Why the Word Crypto Is Creeping Into Fashion – Part II
The only thing I knew for sure about my clothes prior to the pandemic was that they were tangible and that they could be reliably found cramming my closets. It turns out that I was wrong. As life moved online during COVID-19, so did our clothes. And our artwork, if we are a little posh.
The news buzz about digital fashion for the benefit of “commercial growth and marketing activation” turned into a lion’s roar about digital fashion “overtaking physical stores” to further “consciousness and identity shift.”
WOW! Talkabout COVID-19 accelerating trends! As fashion brands cancelled runway presentations, they had to come up with projects to get their vision across. Ballenciaga created a video game and Gucci entered into a digital collaboration with Pokemon for the player’s avatars. We are starting to see the formation of a market for these projects and their designers need to receive credit and be paid, which requires a special technology that protects ownership. This past February’s first ever Crypto Fashion Week was an example of such a platform that couldn’t exist if it weren’t the blockchain technology.
As proof of ownership is one of the fundamental properties of cryptocurrencies, the traditional high end fashion industry is also becoming increasingly interested in blockchain technology. Louis Vuitton, Cartier, and Prada have built Aura on blockchain technology to fight the counterfeit goods war.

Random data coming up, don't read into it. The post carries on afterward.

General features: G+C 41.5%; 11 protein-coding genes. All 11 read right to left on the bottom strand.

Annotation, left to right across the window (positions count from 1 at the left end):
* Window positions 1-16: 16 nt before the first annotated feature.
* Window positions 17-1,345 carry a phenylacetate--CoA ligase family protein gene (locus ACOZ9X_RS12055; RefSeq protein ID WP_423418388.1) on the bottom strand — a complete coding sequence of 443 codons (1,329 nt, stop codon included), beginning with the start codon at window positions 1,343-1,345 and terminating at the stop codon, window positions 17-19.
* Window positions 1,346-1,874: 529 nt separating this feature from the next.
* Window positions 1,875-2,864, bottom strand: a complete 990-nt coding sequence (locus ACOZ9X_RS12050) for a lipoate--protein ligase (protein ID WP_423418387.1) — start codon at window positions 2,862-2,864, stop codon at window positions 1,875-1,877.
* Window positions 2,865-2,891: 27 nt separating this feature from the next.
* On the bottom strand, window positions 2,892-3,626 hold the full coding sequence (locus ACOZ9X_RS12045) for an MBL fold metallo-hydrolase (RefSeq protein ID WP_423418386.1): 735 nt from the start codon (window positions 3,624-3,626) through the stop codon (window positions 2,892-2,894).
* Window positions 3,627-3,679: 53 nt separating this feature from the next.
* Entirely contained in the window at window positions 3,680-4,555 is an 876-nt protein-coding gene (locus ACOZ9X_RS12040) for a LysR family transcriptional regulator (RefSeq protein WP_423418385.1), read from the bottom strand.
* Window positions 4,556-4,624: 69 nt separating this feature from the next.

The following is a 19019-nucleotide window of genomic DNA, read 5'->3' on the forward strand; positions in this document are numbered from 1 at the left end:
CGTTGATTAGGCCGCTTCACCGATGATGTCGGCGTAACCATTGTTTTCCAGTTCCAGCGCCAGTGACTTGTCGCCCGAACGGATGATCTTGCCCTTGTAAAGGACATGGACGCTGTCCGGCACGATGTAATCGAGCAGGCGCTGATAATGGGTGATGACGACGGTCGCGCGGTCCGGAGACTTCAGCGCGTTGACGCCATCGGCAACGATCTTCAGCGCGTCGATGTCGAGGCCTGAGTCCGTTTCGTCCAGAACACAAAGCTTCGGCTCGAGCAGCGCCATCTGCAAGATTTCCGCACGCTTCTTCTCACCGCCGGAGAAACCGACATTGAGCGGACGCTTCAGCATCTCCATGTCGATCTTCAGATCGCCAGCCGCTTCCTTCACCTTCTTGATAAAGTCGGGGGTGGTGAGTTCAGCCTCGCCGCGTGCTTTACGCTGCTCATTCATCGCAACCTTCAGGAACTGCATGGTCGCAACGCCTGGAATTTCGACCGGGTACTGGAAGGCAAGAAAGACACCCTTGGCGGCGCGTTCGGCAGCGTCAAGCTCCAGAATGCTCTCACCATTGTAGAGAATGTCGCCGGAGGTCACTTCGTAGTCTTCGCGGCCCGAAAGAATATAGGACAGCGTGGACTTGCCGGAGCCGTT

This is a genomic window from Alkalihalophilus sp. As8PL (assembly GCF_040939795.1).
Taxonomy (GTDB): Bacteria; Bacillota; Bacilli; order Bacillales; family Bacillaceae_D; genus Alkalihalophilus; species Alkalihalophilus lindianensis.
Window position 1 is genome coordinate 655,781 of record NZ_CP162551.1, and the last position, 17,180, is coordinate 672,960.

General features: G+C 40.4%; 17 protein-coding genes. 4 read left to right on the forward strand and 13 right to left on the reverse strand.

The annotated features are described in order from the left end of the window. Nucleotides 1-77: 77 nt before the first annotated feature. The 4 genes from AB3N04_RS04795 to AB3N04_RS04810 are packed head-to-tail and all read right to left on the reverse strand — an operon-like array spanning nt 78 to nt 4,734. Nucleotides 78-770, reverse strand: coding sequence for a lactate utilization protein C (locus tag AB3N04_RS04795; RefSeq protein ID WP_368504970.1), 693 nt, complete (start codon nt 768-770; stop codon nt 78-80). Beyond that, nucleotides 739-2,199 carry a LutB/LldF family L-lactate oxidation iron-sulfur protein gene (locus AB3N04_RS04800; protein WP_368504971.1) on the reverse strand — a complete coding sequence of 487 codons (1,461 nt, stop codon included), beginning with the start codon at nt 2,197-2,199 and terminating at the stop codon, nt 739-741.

Despite this avalanche of adoption, crypto fashion is still in its infancy. It is a complex field that goes beyond NFT’s into gaming, metaverses and augmented realities. Natalia Modenova, co-founder of the (exclusively) digital fashion retailer DressX thinks that “it’s going to take leaders in the market to push mass adoption.” It will be interesting to see what happens and if the push will come from the fashion industry or somewhere else.
So far the biggest news splash was made by Andreessen Harowitz and its $8 million investment in the virtual fashion platform RTFKT, which specializes in digital sneakers and other virtual accessories. I personally find it hard to believe it’s just coincidence that Marc Andreessen was also one of the first investors in bitcoin. Remember how we discussed that the future of bitcoin depends exclusively on whether there are reasons for it to exist? I believe Marc Andreessen and his investment in virtual fashion just gave bitcoin a stylish raison d’etre.
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